One common feature is that these people add little further load on current (limited) management capacity, either because they are managing others or are already 'up to speed' to contribute themselves without extensive training or supervision. (Aside: I suspect this is a under-emphasised bonus of 'value-aligned operations staff' - their tacit knowledge of the community/mission/wider ecosystem may permit looser management than bringing on able professionals 'from outside'.) From the perspective of the archetypal 'pluripotent EA' a few years out from undergrad, these are skills which are hard to develop and harder to demonstrate.

More 'junior' roles are those where the criteria are broader (at least in terms of legible ones: 'what it takes' to be a good generalist researcher may be similarly rare to 'what it takes' to be a good technical AI safety researcher, but more can easily 'rule themselves out' of the latter than the former), where 'upskilling' is a major objective, or where there's expectation of extensive 'hands-on' management.

There might be similarly convex returns to getting a slightly better top candidate (e.g. 'excellent versus very good' might be 3x rather than 1.3x). Regardless, there will not be enough positions for all the talented candidates available: even if someone at an org decided to spend their time only managing and training junior staff (and haste considerations might lead them to spending more of their time doing work themselves than investing in the 'next generation'), they can't a dozen at a time.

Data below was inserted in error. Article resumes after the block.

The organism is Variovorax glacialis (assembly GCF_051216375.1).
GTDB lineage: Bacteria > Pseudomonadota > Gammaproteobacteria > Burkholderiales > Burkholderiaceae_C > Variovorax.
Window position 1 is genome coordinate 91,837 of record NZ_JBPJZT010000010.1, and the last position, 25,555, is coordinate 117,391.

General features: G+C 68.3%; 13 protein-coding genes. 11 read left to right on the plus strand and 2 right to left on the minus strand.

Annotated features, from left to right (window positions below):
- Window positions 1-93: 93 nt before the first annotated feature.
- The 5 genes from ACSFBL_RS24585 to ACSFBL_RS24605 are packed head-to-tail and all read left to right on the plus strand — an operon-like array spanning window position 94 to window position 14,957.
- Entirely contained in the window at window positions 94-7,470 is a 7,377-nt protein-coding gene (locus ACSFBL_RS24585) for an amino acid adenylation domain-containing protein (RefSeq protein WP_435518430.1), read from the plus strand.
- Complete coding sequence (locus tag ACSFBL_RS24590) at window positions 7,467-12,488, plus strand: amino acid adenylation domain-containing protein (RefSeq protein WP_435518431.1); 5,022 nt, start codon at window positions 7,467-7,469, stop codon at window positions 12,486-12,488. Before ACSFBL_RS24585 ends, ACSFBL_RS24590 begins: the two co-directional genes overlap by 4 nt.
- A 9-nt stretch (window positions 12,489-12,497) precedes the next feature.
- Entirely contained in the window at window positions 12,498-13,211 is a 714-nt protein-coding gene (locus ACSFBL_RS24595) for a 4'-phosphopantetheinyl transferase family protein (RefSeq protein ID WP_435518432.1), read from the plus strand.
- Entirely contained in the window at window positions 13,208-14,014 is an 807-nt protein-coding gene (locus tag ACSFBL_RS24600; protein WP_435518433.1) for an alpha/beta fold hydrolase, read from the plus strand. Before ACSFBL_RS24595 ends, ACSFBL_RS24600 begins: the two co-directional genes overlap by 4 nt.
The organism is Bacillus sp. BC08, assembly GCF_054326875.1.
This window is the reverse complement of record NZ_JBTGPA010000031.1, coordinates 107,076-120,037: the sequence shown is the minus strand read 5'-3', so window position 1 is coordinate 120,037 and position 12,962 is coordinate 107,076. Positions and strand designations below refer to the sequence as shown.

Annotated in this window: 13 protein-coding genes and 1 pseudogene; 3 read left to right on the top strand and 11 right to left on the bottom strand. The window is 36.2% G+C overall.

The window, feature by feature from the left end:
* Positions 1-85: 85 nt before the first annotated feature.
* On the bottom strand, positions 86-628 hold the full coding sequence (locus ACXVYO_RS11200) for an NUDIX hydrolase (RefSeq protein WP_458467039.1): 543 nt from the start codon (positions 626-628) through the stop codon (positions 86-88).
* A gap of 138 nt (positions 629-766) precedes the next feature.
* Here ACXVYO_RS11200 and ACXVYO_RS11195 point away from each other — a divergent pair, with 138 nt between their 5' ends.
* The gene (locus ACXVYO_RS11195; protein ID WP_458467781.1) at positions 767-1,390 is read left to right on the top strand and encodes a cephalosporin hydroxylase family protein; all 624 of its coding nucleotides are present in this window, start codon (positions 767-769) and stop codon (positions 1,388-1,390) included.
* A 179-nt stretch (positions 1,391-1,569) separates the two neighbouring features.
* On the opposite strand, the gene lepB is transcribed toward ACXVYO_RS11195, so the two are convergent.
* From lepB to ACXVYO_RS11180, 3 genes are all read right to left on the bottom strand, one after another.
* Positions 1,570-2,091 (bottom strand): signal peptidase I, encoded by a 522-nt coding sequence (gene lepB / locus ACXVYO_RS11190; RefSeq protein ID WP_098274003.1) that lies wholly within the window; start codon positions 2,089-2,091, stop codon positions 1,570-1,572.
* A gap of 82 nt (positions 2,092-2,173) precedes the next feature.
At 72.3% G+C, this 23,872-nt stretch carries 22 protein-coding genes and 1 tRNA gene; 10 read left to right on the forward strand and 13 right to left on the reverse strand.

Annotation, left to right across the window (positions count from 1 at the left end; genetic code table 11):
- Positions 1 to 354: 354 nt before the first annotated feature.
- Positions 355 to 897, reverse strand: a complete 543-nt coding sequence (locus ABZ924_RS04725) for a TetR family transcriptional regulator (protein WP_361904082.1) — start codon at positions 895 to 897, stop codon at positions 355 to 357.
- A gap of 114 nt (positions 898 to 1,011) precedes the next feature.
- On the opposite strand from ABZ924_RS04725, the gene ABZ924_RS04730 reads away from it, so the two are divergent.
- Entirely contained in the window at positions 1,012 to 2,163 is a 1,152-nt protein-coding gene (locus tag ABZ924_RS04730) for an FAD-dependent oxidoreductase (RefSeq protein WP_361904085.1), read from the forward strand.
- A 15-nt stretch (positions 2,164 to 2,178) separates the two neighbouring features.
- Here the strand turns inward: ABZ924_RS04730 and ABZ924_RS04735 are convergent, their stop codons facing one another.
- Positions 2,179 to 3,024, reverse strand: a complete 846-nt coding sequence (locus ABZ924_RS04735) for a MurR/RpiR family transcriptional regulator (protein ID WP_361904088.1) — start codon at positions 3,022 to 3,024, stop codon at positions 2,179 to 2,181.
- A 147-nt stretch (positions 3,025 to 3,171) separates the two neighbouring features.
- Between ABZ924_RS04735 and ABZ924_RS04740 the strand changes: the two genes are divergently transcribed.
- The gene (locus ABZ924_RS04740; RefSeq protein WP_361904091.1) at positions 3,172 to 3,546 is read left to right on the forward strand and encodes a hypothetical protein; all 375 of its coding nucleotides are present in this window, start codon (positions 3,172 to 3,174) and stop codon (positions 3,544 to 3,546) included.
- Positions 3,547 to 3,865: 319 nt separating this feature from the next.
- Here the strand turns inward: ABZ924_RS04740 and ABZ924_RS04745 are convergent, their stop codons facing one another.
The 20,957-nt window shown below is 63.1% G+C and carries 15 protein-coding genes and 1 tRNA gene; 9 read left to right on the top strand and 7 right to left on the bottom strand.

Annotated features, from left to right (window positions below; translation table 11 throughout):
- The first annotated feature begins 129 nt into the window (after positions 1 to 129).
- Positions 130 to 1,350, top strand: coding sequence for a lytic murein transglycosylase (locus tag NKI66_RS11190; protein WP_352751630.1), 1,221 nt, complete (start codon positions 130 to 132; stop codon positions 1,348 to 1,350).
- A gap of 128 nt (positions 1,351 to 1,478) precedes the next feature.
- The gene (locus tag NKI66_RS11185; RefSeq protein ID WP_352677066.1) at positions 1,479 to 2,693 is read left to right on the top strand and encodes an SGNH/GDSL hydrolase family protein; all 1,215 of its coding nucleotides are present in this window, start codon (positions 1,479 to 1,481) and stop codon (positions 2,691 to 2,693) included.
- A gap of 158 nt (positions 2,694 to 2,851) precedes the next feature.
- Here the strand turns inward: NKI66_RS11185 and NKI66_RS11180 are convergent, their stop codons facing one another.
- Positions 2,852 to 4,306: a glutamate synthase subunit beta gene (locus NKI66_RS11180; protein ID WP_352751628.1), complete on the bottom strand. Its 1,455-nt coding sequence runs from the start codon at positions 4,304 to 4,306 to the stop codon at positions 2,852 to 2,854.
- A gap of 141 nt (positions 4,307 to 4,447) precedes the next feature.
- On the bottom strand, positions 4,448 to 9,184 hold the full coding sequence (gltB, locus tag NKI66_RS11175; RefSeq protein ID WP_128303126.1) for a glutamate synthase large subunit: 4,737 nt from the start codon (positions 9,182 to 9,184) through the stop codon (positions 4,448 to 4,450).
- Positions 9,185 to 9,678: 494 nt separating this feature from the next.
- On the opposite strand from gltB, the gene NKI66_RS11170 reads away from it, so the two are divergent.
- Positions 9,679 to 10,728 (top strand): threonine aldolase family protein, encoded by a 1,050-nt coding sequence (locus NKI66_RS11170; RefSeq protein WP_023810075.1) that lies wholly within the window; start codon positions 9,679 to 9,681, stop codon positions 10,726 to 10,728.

I think confusing these two broad classes is an easy way of burning a lot of good people (cf. Denise's remarks). If Alice the 23-year-old management consultant might reason on current messaging, "EA jobs are much better for the world than management consultancy, and they're after good people - I seem to fit the bill, so I should switch career into this". She might then forsake her promising early career for an unedifying and unsuccessful period as 'EA perennial applicant', ending up worse than she was at the start. EA has a vocational quality to it - key it does not become a siren song.